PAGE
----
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Re: Lang attribute and "old" latin

for

From: Patrick Burke
Date: Apr 24, 2008 7:40PM


Hi John,

Some comments added below.
At 05:04 PM 4/24/2008, John Foliot - Stanford Online Accessibility Program
wrote:
>All,
>
>As far as I know, current screen reading technology only supports a limited
>number of languages.
>
>I am in the process of reviewing a number of web documents that feature, in
>part, a fair bit of "old Latin" (circa 13th century - it's a cool academic
>project). At any rate, W3C guidance states "Clearly identify changes in the
>natural language of a document's text and any text equivalents (e.g.,
>captions)." *AND* the ISO code for Latin is either "LA" (ISO 639-1) or "LAT"
>(ISO 639-2) so clearly this *CAN* be done.
>
>As well, wikipedia suggests that "Screen readers without Unicode support
>will read a character outside Latin-1 as a question mark,

I have certainly encountered this, even with Jaws 9.


>and even in the
>latest version of JAWS, the most popular screen reader, Unicode characters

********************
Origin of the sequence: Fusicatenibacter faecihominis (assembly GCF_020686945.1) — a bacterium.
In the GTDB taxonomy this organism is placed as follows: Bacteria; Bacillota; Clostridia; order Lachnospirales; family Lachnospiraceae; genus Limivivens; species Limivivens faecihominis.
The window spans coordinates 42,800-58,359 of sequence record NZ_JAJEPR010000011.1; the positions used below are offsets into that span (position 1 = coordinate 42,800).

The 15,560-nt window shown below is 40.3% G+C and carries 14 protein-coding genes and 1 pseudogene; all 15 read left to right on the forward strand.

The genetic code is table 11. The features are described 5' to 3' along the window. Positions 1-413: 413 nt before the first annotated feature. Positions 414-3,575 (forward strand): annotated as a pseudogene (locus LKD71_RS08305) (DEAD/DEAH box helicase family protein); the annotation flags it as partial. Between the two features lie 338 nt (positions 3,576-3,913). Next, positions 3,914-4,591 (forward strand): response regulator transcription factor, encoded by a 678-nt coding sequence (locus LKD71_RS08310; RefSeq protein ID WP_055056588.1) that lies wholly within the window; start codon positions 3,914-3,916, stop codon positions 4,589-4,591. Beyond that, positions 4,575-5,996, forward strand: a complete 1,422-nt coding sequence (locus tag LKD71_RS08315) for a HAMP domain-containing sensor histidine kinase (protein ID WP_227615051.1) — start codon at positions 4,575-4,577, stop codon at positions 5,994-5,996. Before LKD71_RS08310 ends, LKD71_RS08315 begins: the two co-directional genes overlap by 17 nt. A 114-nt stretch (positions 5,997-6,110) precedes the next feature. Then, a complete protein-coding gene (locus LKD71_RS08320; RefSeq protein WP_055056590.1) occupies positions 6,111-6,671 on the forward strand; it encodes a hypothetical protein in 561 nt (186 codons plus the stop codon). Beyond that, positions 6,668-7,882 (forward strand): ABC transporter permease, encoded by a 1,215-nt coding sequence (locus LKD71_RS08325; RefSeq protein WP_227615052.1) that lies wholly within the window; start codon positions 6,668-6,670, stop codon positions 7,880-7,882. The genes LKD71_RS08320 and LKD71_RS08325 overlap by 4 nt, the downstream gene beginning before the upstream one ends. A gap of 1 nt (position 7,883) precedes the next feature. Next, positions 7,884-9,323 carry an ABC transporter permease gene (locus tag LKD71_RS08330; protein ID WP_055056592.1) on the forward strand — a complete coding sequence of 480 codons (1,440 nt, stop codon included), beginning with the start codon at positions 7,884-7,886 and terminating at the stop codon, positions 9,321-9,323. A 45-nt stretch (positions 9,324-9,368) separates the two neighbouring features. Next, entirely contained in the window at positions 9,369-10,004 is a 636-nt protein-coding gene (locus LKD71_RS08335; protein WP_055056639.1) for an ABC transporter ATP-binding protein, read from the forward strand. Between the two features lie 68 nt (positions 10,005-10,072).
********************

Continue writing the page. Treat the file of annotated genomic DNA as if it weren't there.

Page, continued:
>are very difficult to read." (Is this true, I was not aware of this.

I think it depends whether the speech synthesizer has a mapping for the
sound of the symbol in question. Some Hebrew/Arabic/Farsi letters will be
spoken individually (as the letter name), while some aren't spoken at all.

Jaws officially added Unicode support in V7. At that point several
languages became readable with a Braille display (Russian & Greek), though
speech output doesn't do much with them. (Some symbols still don't come
through in the braille rendering.)

> The document often uses þ throughout this old Latin text - is
> this going
>to be an issue?)
Thorn is understood & spoken even by Jaws 4.51. However, just the letter
name is spoken (þing = "thorning", not "thing").

>The question is, is there any real advantage gained by adding this
>information (lang="lat") to the content? It is/would be a huge undertaking,
>and if *not* done is pedantically/dogmatically wrong (fails WCAG P1 4.1),
>however I am at a loss to explain any real value in doing it to the client
>as at the end of the day I cannot myself find a "real justification" that
>would improve the accessibility of the document.

If nothing else, it would help *greatly* if a braille translation had to be
done. If the text switches back and forth from Latin to (Modern) English,
it would be a huge timesaver to search-&-replace for the language code
changes. (The braille translation could be done all in Grade I, but then
the English would seem clunky to proficient braille readers, imho.)


Just my 2 denarii,

Patrick


>Thoughts, arguments (either side) and other support gratefully accepted.
>
>Cheers!
>
>JF